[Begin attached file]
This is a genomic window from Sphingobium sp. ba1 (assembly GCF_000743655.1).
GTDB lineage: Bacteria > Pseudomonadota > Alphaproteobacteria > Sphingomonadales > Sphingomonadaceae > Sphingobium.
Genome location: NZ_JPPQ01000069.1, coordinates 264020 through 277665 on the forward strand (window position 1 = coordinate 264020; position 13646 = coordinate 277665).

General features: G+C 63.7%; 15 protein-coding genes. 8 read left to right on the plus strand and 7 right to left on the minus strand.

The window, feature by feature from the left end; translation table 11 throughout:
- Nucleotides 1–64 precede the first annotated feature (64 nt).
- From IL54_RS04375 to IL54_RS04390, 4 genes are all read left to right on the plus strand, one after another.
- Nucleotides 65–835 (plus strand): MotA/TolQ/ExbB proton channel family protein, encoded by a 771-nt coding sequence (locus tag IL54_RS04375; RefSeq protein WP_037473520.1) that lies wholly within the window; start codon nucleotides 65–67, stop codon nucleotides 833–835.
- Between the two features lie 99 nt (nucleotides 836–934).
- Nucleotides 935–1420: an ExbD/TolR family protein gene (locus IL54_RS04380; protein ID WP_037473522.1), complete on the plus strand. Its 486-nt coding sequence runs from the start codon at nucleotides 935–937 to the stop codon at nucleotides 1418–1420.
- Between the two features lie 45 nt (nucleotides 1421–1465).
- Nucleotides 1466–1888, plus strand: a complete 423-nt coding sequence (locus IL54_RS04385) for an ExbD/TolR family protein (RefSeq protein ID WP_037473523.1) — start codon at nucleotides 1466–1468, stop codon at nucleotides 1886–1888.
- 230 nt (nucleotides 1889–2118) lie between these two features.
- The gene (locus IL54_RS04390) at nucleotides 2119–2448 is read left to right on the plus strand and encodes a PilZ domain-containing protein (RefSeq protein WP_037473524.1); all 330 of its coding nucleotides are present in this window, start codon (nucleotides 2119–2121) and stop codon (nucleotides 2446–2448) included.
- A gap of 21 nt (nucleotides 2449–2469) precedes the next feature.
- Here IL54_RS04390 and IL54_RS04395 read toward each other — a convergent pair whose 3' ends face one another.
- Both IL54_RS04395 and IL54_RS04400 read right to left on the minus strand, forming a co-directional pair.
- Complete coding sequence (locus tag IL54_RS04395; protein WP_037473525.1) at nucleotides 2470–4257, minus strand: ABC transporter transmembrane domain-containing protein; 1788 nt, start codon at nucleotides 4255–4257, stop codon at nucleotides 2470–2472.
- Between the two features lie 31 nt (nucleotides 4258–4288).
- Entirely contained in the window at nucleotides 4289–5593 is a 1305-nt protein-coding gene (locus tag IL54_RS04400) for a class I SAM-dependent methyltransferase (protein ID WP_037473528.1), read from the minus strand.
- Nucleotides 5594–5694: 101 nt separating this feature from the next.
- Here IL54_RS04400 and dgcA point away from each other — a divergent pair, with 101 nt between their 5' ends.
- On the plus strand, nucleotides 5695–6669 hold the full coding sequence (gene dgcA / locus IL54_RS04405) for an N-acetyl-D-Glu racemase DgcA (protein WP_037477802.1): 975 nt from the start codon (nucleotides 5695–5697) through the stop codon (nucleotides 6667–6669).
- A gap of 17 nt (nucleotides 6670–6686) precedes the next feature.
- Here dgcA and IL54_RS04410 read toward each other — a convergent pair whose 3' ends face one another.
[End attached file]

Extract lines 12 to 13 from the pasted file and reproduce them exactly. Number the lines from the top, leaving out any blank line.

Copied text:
- Nucleotides 1466–1888, plus strand: a complete 423-nt coding sequence (locus IL54_RS04385) for an ExbD/TolR family protein (RefSeq protein ID WP_037473523.1) — start codon at nucleotides 1466–1468, stop codon at nucleotides 1886–1888.
- 230 nt (nucleotides 1889–2118) lie between these two features.